Protecting Emergency Responders, Volume 3
DHHS (NIOSH) Publication Number 2004-144
Cover design by Stephen Bloodsworth
Cover photograph © Mark M. Lawrence/CORBIS
Every day across the nation, emergencies occur that threaten our lives, well-being, property, peace, and security. Every day, we rely upon our local police officers, firefighters, emergency medical technicians, public health professionals, and others to arrive quickly and do what needs to be done to restore the safety, the security, the peace, and the routine to our lives…
When a disaster, whether natural or manmade, overwhelms the resources and capabilities of local organizations, responders come in from other cities, counties, and states-jurisdictions near and far-as well as from federal agencies, to assist those with local responsibility… One characteristic of these large, rare, dynamic events is the rapidly evolving complexity that faces individuals trying to effectively manage all of the organizations and people, operations and tasks, equipment and supplies, communications, and the safety and health of all involved…
This report addresses the protection of emergency responders against injury, illness, and death on just such rare occasions, when emergencies become disasters… This report focuses on preparedness (especially planning and training) and management as means of controlling and reducing the hazards emergency responders face. It provides a set of recommendations on how disaster site safety and health management might be improved…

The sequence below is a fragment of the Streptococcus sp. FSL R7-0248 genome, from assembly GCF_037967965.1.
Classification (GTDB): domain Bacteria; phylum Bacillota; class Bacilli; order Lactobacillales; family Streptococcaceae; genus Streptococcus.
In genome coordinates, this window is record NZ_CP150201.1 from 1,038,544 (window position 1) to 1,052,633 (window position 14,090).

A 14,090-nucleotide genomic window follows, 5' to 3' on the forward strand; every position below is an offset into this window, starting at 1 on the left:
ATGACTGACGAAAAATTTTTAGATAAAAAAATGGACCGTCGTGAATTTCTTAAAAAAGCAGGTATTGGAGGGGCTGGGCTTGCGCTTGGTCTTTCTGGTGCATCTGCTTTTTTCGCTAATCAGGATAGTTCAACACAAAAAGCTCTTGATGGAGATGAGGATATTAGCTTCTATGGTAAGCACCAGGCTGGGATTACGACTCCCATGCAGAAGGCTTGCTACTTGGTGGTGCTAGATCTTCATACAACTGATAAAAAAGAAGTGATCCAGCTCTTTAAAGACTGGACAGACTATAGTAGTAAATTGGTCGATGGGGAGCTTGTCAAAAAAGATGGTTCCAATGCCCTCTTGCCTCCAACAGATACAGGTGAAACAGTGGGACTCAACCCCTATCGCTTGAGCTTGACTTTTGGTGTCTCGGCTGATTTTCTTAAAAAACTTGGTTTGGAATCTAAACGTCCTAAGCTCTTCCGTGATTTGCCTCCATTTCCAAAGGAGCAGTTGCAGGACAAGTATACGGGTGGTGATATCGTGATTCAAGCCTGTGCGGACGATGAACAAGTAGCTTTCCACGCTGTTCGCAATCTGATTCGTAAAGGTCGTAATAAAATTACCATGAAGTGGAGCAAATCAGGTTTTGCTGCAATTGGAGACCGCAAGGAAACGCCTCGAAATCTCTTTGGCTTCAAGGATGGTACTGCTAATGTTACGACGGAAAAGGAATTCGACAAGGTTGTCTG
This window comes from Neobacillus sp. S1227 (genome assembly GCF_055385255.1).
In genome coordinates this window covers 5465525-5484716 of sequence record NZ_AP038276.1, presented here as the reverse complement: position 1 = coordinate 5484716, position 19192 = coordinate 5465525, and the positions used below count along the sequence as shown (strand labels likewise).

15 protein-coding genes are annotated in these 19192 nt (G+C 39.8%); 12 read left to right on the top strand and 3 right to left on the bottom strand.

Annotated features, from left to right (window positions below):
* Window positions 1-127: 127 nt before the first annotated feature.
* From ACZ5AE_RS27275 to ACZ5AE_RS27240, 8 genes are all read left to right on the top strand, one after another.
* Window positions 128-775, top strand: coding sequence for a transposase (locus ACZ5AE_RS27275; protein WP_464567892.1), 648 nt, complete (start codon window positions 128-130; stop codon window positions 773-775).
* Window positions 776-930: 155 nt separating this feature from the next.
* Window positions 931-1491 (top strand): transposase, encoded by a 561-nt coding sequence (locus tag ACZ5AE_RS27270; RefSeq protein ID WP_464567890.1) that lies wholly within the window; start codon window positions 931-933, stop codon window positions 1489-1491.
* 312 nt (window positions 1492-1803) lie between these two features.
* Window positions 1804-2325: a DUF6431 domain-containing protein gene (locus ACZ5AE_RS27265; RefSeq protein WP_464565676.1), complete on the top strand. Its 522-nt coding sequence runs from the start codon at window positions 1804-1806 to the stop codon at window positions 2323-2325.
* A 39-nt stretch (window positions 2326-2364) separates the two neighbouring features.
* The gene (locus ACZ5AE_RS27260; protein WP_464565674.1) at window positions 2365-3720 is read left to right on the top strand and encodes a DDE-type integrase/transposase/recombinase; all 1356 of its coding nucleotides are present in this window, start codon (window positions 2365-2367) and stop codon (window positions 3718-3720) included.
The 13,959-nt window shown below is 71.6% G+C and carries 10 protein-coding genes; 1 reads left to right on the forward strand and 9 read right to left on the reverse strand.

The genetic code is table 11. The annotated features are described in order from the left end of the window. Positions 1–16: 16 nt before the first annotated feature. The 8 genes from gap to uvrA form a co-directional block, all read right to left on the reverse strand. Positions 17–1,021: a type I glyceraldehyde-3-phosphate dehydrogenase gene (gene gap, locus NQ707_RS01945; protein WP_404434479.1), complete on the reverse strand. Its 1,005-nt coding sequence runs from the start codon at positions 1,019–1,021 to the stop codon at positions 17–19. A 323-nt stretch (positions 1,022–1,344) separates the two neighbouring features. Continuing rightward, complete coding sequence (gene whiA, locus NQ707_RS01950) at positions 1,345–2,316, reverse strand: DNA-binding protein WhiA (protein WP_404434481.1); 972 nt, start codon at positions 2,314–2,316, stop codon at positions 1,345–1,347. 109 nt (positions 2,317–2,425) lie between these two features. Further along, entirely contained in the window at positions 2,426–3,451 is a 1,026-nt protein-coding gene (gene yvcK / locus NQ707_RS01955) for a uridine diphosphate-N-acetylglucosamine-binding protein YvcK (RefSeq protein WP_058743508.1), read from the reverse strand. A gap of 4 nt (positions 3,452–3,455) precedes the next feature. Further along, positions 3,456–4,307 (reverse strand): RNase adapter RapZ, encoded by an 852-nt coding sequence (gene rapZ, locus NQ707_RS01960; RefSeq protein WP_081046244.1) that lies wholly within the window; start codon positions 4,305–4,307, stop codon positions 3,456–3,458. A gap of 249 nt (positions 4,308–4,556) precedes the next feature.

This report builds on systems and practices currently in use and was developed primarily for use by local emergency responders, those individuals and organizations who have been tasked with disaster site safety and health responsibilities. Additionally, the report should prove useful to legislators and other federal, state, county, and municipal officials; trade union officials; industry executives; safety and health professionals; and researchers who are engaged in and committed to efforts to make our nation more secure, to respond effectively and safely to disaster, and to protect a critically important resource-the community of emergency responders. (from the Foreword)
The research described in this report was a joint effort of the Science and Technology Policy Institute (operated by RAND from 1992-November 2003 under Contract ENG-9812731) and the National Institute for Occupational Safety and Health.
Mention of any company name or product does not constitute endorsement by the National Institute for Occupational Safety and Health or RAND.
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